PARIS – The Ukraine crisis could knock more than a percentage point off global growth this year and add two and a half percentage points to inflation, the OECD estimated on Thursday, calling for targeted government spending hikes in response.
Well-targeted increases in government spending by OECD countries of the order of 0.5% of GDP could reduce the war’s economic impact by around half without significantly adding to inflation, the Organisation for Economic Cooperation and Development said.
With Europe strongly dependent on Russian energy imports, the negative impact of the war to the euro zone economy could be as much as 1.4% while in the United States it would be about 0.9%, the OECD estimated in an analysis of the economic fallout of the war.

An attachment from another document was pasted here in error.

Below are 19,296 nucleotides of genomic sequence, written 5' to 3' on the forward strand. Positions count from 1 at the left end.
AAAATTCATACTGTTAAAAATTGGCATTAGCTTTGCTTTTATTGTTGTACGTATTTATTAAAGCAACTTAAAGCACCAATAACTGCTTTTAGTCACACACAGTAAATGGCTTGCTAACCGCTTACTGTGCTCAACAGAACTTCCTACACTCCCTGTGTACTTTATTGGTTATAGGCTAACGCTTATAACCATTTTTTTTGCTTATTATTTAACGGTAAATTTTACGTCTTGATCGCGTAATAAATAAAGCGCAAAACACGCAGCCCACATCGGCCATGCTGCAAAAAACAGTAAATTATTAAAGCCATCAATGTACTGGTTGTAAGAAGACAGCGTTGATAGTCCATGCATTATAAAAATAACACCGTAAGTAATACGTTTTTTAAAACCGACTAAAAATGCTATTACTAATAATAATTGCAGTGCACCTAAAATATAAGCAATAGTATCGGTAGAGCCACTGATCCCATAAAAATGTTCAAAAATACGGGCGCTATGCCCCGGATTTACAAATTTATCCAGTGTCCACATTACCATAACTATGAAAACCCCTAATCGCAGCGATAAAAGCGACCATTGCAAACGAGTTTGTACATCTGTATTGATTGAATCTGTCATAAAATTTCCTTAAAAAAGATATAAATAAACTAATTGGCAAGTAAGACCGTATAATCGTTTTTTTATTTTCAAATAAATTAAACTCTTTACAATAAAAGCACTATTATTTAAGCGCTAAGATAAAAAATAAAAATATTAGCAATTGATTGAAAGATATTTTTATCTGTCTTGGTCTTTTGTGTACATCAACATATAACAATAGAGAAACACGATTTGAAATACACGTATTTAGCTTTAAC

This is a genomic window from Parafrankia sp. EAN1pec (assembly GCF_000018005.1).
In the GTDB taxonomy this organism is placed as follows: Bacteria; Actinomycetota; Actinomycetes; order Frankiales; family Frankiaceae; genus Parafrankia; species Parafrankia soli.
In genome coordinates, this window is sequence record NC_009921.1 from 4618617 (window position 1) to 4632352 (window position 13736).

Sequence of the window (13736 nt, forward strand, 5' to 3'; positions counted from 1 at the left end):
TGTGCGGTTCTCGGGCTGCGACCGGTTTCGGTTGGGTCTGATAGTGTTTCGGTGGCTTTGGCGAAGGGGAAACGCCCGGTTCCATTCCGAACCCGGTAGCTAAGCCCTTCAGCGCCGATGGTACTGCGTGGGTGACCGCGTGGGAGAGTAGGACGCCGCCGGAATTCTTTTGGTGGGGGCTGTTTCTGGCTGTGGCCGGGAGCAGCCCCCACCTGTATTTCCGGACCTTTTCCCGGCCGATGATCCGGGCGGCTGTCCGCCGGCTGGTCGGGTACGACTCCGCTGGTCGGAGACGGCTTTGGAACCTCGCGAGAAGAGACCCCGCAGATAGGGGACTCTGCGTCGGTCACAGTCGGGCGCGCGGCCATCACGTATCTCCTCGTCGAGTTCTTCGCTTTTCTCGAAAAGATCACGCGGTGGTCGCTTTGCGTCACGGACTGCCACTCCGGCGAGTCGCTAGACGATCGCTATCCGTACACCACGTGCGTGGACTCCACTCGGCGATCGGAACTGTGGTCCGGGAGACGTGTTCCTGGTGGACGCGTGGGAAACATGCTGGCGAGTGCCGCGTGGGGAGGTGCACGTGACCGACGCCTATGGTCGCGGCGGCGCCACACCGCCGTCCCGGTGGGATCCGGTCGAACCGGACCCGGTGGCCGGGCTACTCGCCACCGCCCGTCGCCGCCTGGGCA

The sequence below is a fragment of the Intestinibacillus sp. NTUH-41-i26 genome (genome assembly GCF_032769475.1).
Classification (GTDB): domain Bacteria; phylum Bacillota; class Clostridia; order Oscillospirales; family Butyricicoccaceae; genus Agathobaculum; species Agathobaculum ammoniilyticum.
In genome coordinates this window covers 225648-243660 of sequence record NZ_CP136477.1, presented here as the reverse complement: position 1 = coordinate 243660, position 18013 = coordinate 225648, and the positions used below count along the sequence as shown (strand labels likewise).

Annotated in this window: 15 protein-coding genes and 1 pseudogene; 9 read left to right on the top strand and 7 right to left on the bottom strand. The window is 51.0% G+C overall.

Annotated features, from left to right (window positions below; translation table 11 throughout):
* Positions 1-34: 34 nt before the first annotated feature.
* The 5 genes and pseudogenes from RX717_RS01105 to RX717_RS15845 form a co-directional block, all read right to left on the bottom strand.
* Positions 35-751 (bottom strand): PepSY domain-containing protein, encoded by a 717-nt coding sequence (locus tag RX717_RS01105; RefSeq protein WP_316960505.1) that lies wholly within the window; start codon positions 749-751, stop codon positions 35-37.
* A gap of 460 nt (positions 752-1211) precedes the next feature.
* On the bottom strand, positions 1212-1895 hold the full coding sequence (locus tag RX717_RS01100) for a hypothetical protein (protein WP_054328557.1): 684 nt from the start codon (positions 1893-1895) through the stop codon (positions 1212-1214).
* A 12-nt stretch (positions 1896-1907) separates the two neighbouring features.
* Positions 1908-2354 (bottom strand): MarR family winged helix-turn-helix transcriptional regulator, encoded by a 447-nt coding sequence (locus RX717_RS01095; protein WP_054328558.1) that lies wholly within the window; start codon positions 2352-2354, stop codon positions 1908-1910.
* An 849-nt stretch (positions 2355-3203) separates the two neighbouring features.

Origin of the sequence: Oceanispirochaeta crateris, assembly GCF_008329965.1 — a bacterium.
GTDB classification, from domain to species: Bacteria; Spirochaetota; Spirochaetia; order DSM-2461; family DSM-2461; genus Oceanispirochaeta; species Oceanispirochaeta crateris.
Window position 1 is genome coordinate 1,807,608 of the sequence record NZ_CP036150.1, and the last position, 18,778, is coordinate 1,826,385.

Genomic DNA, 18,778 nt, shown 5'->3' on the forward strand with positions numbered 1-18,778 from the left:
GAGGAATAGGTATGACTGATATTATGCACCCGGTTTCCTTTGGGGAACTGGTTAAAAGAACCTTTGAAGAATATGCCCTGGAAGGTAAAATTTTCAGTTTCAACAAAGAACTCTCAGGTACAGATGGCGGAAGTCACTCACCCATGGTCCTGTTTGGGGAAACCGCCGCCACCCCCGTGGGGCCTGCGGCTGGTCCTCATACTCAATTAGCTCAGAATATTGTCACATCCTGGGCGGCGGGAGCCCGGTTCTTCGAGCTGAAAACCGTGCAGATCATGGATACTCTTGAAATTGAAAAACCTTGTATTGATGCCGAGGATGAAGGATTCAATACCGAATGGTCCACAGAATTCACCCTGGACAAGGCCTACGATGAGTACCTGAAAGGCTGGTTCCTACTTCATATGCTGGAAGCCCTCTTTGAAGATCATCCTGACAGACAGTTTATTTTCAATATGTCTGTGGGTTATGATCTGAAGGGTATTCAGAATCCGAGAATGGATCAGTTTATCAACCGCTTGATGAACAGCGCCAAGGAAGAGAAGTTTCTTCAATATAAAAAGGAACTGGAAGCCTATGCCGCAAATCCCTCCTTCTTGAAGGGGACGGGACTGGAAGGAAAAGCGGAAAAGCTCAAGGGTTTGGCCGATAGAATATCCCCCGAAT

Although Russia and Ukraine make up only 2% global GDP, they have an outsized impact on the energy and commodities markets as major producers of raw materials used in everything from catalytic converters for cars to fertilisers.
As energy and commodity price spikes put new pressure on already surging inflation, the OECD said that central banks should focus on normalising monetary policy although a slower pace would be warranted in countries where the economic fallout from the war is worst.
It added that central banks should be prepared to intervene as necessary to keep financial markets functioning if major stress emerges.
In the face of surging energy and food costs, many governments have made handouts to consumers and businesses, with some also introducing price controls or cutting fees and taxes.
The OECD said governments should be careful to ensure that such measures are temporary and targeted, and suggested some could consider funding the extra spending by taxing windfall gains.
(Reporting by Leigh Thomas; Editing by Frank Jack Daniel)